How Google's Schmidt Fared at the Senate's Antitrust Hearing

 
 
By Clint Boulton  |  Posted 2011-09-23 Email Print this article Print
 
 
 
 
 
 
 

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I watched Google Executive Chairman Eric Schmidt tango with several U.S. Senators in Congressional antitrust hearing Sept. 21 with an air of great excitement and anticipation.

My feeling was that either Schmidt would open his mouth and stick both feet in it, or that the Senate would fumble and ask too many questions that belied its stunning lack of knowledge with the subject matter -- the business of search.

Really, neither happened, and yet I was pleasantly surprised at proceedings which though fairly mundane provided some interesting points, including Senator Charles Schimer openly lobbying for Google Fiber high-speed broadband.

Really? Leave it to a politician to ask for something at an inopportune time.

Both sides erred. Senator Mike Lee (R-Utah) threw a chart at Schmidt but still managed to get confused over how Google's search worked. See the now famous Google "cooked" its search results dust-up between Lee and Schmidt on CBS here.

Schmidt politely and pointedly let him know that he was not comparing like products in comparing Google Product Search, which surfaces products for consumers and product comparison engines, which surface loads of products for price comparisons.

Lee came closest to embarrassing the Senate with this line of questioning. He should have been better prepared with the subject matter, which is no doubt complex.

Where did Schmidt misstep?

Schmidt mistakenly corrected Senator Al Franken (D-Minn.) in claiming Google Places is not an app. It most certainly is. I have it on my Motorola Droid X and it comes preinstalled on most Android handsets these days as part of the Google Mobile app suite.

Still, Schmidt provided an assured performance, weathering 90 minutes of pointed questions from a Senate that appeared largely intent on getting him to incriminate the company by saying its search results were biased or that Google's intent is to use its platform to crush smaller rivals.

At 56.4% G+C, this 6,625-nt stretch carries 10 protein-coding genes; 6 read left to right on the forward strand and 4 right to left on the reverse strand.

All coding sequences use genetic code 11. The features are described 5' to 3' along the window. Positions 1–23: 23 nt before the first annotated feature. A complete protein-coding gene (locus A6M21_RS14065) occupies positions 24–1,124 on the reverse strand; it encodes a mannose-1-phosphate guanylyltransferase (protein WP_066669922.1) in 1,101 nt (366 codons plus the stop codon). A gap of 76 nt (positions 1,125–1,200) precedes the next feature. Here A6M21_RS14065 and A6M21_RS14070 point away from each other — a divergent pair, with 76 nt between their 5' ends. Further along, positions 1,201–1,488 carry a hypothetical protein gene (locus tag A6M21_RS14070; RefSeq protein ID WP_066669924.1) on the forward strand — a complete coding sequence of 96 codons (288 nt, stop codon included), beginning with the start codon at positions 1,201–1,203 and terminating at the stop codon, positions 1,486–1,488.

He frequently expressed his respect for healthy competition and apologized where he believed he confused Lee and others. He was courteous, and receptive to courtesy (I've always wanted to use that line from "Silence of the Lambs"!).

He skillfully sidestepped a question about how Google should be punished if it was guilty of monopolistic behavior, and got into some trouble when he claimed not to be certain on some things.

There was another awkward moment in the Franken exchange where Schmidt acknowledged he couldn't be certain whether there were biases in Google's search algorithm for some results. Franken said:

You said, 'I believe so.' That seemed like a pretty fuzzy answer to me coming from the chairman. If you don't know, who does? That really bothers me because that's the crux of this, isn't it? And you don't know. So we're trying to have a hearing here about whether you favor your own stuff, and you're asked that question and you admittedly don't know the answer.

UPDATED: That was the worst gaffe Schmidt can be accused of from Wednesday's proceedings, which also saw an odd comment from Thomas O. Barnett, counsel for Expedia and partner for Covington & Burling, who said Google acquired its monopoly power because it got there first.

As anyone knows, being first does not a monopolist make. While people will argue Barnett's comment is a mere soundbite taken out of broader context, that's exactly what Google's detractors did about Schmidt's testimony.

Barnett, whose name I corrected after my inexcusable case of confused identity, defends Expedia as part of FairSearch.org, a group dedicated to making sure the world know Google must answer in court for its alleged, insidious monopolistic practices.

So why were people surprised and, perhaps a little dissappointed that Schmidt came off well?

Well, this is the man whom was quoted as saying Google liked to get right up to the creep line without crossing it. The suggestion is that Google has the power to cross it, but doesn't.

Read into that what you will, but it's far from the only controversial statement. Ask FairSearch.org, which has loads of them.

Here's my take: Schmidt isn't slipping up, He's deliberately being controversial, sparking attention. Why would he do that?

I can't no for sure but I do know he's more interesting in writing books, making speaking appearances on technology and appearing on TV. He tried to get his own TV show, which was scrapped.

He's an affable, good speaker and likes the limelight. But he is no Jon Stewart or Anderson Cooper.

Schmidt says the weird, controversial things he does to entertain. He's super smart, certainly smart enough to realize he can't fumble away Google's future with a few misguided, arrogant remarks.

So if you're waiting for Schmidt to screw up, don't hold your breath.

As an aside, these actions and slideshow from Consumer Watchdog, which formed a Track Team to symbolize how Google tracks us online, is fun, if not a silly:

Consumer Watchdog should stick to Congressional lobbying against Google instead of delving into publicity stunts.

It's one thing to make a strong statement to have Google stand on Capitol Hill, but quite another to engage in clownish antics to lampoon serious issues.

 
 
 
 
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